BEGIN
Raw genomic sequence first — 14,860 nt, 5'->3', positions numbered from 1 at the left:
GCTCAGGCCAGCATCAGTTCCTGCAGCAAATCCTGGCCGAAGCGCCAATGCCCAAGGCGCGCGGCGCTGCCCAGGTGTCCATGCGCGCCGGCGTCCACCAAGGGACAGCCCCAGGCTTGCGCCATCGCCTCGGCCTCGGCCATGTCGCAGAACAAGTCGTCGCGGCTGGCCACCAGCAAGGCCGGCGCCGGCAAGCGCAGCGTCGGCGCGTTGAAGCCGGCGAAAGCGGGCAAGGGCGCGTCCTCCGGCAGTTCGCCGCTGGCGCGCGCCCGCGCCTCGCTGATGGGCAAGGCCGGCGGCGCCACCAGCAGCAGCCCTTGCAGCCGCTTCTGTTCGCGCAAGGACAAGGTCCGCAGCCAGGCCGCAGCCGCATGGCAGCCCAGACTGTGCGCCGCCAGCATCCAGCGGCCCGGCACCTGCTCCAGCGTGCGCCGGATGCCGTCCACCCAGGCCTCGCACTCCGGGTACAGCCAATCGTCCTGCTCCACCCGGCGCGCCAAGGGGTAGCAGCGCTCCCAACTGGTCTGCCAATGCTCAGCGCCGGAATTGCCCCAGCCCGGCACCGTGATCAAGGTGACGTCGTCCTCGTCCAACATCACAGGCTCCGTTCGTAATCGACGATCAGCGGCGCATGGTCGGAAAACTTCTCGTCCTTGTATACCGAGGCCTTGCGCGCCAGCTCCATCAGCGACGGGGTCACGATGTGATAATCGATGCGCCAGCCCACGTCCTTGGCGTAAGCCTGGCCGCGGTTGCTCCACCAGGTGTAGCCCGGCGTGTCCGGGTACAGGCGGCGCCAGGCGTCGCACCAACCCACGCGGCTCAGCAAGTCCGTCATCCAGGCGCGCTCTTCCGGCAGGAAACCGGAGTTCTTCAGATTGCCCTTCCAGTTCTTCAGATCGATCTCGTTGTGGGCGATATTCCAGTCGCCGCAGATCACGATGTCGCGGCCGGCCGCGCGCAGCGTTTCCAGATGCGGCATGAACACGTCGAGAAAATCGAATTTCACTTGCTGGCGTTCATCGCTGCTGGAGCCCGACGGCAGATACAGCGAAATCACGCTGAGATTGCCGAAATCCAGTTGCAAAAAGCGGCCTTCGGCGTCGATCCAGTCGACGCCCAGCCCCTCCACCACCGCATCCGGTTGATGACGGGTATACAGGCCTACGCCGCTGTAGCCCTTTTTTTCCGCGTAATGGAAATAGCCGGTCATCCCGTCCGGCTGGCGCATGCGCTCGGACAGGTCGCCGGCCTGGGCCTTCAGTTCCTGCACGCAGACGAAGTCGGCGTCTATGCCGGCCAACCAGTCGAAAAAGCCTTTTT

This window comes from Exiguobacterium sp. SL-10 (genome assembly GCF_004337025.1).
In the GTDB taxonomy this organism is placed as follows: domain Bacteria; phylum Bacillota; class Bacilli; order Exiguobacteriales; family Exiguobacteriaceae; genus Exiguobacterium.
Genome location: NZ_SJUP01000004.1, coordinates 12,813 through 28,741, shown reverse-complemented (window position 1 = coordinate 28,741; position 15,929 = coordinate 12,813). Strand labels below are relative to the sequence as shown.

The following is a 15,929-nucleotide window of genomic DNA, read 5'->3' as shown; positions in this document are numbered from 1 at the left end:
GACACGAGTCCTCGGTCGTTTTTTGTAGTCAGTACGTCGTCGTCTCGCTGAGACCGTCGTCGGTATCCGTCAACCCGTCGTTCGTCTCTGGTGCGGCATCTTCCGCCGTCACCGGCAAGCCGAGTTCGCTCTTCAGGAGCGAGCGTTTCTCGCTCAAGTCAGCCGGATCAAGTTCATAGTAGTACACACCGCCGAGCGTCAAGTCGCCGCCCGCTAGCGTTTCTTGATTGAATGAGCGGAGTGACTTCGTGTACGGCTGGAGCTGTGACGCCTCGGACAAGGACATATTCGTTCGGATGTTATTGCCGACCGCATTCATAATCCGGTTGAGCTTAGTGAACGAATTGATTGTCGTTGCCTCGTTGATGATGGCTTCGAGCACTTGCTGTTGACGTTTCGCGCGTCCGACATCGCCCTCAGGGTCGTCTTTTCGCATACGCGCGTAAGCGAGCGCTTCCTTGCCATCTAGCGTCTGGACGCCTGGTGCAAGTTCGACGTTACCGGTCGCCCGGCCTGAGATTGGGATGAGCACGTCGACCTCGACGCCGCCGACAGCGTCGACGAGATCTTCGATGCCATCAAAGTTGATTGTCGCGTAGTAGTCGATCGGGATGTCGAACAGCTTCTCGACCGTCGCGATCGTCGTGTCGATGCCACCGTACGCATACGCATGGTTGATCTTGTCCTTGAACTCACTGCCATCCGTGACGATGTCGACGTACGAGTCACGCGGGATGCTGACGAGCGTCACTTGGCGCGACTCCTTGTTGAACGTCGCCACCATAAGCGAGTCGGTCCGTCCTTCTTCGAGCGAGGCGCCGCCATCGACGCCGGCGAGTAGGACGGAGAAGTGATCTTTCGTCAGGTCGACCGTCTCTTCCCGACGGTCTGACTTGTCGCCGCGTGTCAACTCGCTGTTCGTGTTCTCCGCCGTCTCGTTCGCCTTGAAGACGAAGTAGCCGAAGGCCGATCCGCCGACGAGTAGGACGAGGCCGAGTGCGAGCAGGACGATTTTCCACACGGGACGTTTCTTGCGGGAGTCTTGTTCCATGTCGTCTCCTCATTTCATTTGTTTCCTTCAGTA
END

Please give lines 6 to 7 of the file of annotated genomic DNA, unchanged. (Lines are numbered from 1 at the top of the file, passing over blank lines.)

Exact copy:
The following is a 15,929-nucleotide window of genomic DNA, read 5'->3' as shown; positions in this document are numbered from 1 at the left end:
GACACGAGTCCTCGGTCGTTTTTTGTAGTCAGTACGTCGTCGTCTCGCTGAGACCGTCGTCGGTATCCGTCAACCCGTCGTTCGTCTCTGGTGCGGCATCTTCCGCCGTCACCGGCAAGCCGAGTTCGCTCTTCAGGAGCGAGCGTTTCTCGCTCAAGTCAGCCGGATCAAGTTCATAGTAGTACACACCGCCGAGCGTCAAGTCGCCGCCCGCTAGCGTTTCTTGATTGAATGAGCGGAGTGACTTCGTGTACGGCTGGAGCTGTGACGCCTCGGACAAGGACATATTCGTTCGGATGTTATTGCCGACCGCATTCATAATCCGGTTGAGCTTAGTGAACGAATTGATTGTCGTTGCCTCGTTGATGATGGCTTCGAGCACTTGCTGTTGACGTTTCGCGCGTCCGACATCGCCCTCAGGGTCGTCTTTTCGCATACGCGCGTAAGCGAGCGCTTCCTTGCCATCTAGCGTCTGGACGCCTGGTGCAAGTTCGACGTTACCGGTCGCCCGGCCTGAGATTGGGATGAGCACGTCGACCTCGACGCCGCCGACAGCGTCGACGAGATCTTCGATGCCATCAAAGTTGATTGTCGCGTAGTAGTCGATCGGGATGTCGAACAGCTTCTCGACCGTCGCGATCGTCGTGTCGATGCCACCGTACGCATACGCATGGTTGATCTTGTCCTTGAACTCACTGCCATCCGTGACGATGTCGACGTACGAGTCACGCGGGATGCTGACGAGCGTCACTTGGCGCGACTCCTTGTTGAACGTCGCCACCATAAGCGAGTCGGTCCGTCCTTCTTCGAGCGAGGCGCCGCCATCGACGCCGGCGAGTAGGACGGAGAAGTGATCTTTCGTCAGGTCGACCGTCTCTTCCCGACGGTCTGACTTGTCGCCGCGTGTCAACTCGCTGTTCGTGTTCTCCGCCGTCTCGTTCGCCTTGAAGACGAAGTAGCCGAAGGCCGATCCGCCGACGAGTAGGACGAGGCCGAGTGCGAGCAGGACGATTTTCCACACGGGACGTTTCTTGCGGGAGTCTTGTTCCATGTCGTCTCCTCATTTCATTTGTTTCCTTCAGTA